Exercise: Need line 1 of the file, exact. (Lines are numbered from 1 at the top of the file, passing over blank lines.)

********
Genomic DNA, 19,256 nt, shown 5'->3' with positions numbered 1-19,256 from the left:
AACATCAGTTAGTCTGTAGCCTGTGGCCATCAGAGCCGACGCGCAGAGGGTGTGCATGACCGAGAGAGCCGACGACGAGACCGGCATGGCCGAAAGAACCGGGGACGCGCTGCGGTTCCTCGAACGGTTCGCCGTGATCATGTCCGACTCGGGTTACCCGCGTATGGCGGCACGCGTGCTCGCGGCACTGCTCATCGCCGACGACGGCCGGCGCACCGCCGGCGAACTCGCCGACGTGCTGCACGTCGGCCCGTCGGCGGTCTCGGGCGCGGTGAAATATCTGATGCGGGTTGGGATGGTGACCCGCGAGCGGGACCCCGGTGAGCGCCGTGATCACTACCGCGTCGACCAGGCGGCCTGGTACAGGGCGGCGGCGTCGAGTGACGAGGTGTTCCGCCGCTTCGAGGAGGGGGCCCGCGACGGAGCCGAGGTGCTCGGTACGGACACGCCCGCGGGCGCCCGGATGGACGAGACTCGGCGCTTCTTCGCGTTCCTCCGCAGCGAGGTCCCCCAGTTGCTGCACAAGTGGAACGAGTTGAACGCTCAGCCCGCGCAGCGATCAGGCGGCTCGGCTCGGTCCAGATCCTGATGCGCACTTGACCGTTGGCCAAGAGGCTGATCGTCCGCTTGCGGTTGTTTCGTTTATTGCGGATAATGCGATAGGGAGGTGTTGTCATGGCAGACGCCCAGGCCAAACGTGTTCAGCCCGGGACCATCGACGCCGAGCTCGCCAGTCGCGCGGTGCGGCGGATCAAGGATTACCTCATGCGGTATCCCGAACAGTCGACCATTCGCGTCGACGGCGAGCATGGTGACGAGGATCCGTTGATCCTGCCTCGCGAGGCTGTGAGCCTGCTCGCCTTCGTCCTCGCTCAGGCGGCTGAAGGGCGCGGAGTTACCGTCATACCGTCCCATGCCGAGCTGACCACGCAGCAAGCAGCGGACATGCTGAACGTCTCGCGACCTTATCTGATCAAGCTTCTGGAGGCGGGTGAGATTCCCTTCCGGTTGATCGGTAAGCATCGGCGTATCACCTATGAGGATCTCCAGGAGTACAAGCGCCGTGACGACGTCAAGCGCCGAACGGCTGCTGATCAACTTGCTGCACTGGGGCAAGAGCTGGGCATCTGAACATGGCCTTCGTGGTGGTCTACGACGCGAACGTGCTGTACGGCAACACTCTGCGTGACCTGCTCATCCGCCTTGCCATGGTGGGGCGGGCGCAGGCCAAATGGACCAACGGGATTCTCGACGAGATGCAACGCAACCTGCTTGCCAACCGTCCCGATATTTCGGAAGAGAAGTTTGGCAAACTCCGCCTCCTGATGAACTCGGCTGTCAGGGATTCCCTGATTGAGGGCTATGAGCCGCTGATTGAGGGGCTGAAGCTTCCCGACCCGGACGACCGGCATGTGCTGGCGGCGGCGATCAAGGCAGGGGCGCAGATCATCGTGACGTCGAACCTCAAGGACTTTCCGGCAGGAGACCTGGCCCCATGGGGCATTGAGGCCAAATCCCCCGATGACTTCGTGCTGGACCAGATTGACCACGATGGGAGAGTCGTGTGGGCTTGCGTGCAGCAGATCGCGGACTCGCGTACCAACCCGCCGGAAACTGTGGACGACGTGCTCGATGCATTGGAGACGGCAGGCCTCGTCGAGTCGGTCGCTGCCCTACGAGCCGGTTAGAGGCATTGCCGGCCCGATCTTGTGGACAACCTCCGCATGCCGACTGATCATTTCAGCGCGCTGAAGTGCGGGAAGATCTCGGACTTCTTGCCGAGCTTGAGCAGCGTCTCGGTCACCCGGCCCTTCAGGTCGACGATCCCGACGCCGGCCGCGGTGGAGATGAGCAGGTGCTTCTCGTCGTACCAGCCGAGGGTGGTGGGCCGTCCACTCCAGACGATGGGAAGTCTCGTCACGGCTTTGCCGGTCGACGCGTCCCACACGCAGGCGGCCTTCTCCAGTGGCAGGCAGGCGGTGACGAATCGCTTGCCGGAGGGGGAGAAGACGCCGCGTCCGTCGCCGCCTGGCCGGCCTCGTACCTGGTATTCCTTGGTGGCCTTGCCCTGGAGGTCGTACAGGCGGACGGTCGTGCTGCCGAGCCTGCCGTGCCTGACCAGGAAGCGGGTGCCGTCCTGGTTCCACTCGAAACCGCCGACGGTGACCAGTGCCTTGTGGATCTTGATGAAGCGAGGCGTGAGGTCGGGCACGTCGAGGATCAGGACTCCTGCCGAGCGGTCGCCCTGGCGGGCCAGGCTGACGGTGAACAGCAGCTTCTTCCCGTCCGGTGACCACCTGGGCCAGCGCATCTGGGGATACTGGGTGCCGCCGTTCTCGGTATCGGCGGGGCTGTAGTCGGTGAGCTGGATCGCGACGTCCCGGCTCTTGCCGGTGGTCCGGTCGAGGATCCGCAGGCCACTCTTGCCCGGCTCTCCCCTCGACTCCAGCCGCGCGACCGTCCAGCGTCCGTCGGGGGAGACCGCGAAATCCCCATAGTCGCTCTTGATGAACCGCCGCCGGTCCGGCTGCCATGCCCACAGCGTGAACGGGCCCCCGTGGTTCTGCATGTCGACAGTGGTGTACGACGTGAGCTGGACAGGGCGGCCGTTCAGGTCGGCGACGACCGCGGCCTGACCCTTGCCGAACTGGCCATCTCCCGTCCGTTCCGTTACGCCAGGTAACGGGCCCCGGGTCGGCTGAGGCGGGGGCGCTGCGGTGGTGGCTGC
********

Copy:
Genomic DNA, 19,256 nt, shown 5'->3' with positions numbered 1-19,256 from the left: